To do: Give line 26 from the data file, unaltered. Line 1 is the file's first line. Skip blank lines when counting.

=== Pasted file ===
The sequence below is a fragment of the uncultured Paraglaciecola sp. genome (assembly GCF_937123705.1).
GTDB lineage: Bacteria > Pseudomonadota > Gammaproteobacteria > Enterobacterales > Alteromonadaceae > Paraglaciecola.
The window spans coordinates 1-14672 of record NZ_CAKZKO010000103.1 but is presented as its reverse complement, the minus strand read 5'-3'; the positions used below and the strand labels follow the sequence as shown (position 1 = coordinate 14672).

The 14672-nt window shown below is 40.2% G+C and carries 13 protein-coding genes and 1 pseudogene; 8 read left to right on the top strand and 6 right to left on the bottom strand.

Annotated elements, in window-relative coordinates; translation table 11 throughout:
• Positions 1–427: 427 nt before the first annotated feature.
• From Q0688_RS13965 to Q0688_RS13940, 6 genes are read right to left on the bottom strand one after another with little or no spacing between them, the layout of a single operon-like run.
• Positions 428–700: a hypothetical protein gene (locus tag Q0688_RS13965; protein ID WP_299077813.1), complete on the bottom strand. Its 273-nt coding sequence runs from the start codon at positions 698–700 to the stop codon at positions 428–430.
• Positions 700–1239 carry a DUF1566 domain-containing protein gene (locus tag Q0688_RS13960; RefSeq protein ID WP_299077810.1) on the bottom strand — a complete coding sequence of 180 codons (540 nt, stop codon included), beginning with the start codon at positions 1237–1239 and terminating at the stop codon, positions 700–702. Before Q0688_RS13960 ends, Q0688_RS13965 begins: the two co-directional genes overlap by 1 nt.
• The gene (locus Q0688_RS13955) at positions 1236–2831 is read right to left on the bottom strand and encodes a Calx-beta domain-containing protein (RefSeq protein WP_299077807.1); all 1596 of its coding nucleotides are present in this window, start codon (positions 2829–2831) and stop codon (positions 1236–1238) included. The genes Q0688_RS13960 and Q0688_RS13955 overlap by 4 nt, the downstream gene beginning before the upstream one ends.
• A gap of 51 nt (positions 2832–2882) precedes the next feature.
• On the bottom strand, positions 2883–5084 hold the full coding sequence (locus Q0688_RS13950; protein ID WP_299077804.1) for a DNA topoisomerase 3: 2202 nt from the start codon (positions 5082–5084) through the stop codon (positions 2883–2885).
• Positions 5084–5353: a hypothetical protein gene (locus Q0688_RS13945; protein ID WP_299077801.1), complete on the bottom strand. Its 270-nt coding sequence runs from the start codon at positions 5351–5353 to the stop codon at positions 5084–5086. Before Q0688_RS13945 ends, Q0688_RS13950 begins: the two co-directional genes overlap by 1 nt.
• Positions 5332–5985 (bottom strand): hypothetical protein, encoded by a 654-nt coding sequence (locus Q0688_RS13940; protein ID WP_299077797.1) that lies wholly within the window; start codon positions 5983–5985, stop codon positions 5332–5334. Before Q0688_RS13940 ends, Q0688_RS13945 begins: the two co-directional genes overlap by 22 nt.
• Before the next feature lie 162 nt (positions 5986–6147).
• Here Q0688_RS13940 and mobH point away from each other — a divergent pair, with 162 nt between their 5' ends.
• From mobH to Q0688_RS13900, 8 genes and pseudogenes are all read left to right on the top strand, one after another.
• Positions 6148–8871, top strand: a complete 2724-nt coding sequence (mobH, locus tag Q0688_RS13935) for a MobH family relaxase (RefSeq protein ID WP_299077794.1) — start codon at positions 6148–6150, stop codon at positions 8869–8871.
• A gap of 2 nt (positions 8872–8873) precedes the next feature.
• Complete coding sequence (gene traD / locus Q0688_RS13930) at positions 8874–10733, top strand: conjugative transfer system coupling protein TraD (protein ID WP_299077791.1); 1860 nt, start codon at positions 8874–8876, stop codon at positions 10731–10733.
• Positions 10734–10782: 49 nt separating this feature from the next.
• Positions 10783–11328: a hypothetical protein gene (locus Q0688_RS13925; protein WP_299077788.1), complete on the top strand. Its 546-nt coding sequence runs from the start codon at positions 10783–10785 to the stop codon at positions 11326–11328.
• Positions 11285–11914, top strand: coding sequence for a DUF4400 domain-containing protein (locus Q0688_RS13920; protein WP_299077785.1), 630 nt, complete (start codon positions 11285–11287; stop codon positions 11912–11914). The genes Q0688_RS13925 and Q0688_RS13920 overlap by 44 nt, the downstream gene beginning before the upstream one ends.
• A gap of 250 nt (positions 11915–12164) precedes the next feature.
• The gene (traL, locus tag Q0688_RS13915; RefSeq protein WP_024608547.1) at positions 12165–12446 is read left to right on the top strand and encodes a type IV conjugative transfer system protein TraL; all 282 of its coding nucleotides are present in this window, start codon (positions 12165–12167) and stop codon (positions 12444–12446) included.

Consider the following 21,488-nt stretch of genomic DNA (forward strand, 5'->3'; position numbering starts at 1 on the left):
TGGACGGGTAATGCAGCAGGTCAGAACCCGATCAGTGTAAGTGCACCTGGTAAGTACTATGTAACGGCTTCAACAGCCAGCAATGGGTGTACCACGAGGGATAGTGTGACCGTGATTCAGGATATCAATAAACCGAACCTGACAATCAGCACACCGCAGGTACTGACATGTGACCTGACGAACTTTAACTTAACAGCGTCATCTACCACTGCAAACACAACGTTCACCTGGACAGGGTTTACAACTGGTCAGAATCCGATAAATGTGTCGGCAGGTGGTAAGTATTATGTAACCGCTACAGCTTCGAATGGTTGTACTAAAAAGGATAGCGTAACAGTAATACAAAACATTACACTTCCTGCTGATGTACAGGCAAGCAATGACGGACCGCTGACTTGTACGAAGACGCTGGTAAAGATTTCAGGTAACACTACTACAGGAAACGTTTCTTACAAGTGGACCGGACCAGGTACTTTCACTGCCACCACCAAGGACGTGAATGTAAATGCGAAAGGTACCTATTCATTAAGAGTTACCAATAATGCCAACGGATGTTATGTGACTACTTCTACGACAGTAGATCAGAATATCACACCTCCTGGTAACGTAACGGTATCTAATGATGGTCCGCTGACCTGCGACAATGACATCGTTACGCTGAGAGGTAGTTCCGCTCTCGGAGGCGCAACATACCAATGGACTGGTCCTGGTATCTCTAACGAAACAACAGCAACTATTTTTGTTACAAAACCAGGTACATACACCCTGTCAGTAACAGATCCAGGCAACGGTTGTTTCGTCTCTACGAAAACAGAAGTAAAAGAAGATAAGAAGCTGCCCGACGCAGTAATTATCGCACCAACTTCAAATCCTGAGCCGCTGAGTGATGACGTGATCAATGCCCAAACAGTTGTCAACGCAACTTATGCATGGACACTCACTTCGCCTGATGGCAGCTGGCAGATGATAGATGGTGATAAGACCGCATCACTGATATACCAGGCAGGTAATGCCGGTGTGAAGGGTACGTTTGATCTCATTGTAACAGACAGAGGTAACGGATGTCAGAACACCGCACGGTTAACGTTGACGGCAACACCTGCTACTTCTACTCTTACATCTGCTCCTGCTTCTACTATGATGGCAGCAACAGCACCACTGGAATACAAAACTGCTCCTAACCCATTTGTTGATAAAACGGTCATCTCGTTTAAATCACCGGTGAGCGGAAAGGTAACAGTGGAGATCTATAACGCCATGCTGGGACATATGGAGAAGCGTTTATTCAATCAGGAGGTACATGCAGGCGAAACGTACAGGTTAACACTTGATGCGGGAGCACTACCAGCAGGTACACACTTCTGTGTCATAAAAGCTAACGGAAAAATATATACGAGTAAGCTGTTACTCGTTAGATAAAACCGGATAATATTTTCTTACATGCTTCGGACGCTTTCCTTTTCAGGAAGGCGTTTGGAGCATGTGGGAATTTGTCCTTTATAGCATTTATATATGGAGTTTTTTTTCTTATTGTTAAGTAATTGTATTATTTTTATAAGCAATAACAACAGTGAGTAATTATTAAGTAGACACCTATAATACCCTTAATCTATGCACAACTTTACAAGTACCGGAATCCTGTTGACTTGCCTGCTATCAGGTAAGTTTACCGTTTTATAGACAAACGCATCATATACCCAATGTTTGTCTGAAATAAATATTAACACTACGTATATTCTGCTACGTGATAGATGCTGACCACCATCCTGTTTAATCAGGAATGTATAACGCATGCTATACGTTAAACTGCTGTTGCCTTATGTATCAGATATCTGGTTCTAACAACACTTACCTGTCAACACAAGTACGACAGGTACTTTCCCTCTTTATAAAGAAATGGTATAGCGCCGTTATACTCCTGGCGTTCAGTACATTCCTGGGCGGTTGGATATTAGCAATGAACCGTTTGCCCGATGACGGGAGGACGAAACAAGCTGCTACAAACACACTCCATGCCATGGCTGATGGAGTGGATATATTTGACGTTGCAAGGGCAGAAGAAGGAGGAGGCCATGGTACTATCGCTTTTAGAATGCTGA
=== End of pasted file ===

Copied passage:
Consider the following 21,488-nt stretch of genomic DNA (forward strand, 5'->3'; position numbering starts at 1 on the left):